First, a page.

In accordance with its statutory mandate to consult with appropriate advocacy groups, Commission staff met regularly with the Accessibility Advisory Committee throughout 2016 to 2019 to identify issues of concern and to assist in evaluating polling place accessibility. The work of the committee is essential to the WEC’s understanding of accessible voting issues and allows the agency to partner with organizations which provide both insight and access to voters who may face barriers to participation in Wisconsin elections. This partnership increases the effectiveness and scope of public outreach efforts designed to ensure that elderly voters and voters with disabilities can participate in the electoral process. Focus was placed on prioritizing accessibility in training materials and manuals to increase awareness of the barriers faced by elderly voters and voters with disabilities.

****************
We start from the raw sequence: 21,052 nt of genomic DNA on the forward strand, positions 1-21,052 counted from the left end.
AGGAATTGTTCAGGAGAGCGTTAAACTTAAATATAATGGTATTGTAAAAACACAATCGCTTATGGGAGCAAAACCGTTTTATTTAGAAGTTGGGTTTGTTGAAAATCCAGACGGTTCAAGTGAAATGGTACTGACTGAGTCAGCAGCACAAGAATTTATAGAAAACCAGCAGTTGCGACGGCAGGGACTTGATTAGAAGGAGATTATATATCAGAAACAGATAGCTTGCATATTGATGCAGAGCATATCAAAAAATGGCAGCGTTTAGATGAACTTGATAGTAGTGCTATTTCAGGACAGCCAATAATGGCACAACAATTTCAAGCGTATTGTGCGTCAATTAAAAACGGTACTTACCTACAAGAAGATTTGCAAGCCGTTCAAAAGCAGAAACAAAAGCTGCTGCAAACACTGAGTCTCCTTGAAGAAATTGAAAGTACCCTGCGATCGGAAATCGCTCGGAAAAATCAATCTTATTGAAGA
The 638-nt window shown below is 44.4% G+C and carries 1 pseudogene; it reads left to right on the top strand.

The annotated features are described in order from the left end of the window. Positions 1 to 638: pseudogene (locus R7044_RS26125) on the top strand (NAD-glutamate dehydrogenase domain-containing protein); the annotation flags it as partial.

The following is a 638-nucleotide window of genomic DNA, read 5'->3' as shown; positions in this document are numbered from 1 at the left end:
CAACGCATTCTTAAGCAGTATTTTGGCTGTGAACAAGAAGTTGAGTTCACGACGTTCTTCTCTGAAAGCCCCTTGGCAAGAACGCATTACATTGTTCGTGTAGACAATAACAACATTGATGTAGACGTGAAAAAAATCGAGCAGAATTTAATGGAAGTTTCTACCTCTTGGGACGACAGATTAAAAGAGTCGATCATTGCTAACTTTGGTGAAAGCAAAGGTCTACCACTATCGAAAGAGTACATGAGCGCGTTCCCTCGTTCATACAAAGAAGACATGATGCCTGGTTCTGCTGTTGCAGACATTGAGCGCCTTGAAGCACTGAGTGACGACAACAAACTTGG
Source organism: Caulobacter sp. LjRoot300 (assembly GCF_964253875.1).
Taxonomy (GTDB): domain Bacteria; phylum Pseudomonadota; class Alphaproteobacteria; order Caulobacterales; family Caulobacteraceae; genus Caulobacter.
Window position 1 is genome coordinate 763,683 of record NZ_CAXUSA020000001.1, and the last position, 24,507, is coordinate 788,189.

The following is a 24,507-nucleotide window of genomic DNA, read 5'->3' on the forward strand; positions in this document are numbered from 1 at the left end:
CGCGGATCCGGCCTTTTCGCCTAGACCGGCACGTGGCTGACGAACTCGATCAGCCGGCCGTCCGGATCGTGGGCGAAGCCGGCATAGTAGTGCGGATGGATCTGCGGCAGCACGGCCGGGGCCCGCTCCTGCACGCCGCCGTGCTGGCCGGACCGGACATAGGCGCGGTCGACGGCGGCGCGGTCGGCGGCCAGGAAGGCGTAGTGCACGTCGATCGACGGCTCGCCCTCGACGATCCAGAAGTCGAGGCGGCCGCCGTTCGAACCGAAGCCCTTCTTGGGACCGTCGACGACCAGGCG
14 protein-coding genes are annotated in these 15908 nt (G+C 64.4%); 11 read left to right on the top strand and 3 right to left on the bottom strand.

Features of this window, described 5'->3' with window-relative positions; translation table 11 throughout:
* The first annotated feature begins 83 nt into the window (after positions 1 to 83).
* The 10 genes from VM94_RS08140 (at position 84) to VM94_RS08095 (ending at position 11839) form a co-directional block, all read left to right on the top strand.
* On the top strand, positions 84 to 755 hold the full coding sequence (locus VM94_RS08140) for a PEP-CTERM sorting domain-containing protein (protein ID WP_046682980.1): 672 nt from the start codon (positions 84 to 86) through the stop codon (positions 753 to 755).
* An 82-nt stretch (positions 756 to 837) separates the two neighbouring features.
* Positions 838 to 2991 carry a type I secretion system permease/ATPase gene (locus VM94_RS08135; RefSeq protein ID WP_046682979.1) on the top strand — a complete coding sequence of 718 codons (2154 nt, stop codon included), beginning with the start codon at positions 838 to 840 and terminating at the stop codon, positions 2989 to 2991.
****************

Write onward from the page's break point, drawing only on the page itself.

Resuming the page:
Over the past eight years polling place audits have been conducted in the vast majority of municipalities and all 72 counties in Wisconsin. Polling place audits historically have been conducted by WEC staff and volunteers from Disability Rights Wisconsin. These on-site audits take place on Election Day and allow trained individuals to assess a polling place using a survey that outlines physical spaces an individual may need to interact while voting. Commission staff reports these findings to each surveyed municipality and uses these results to update training materials and identify areas needing improvement in the State of Wisconsin.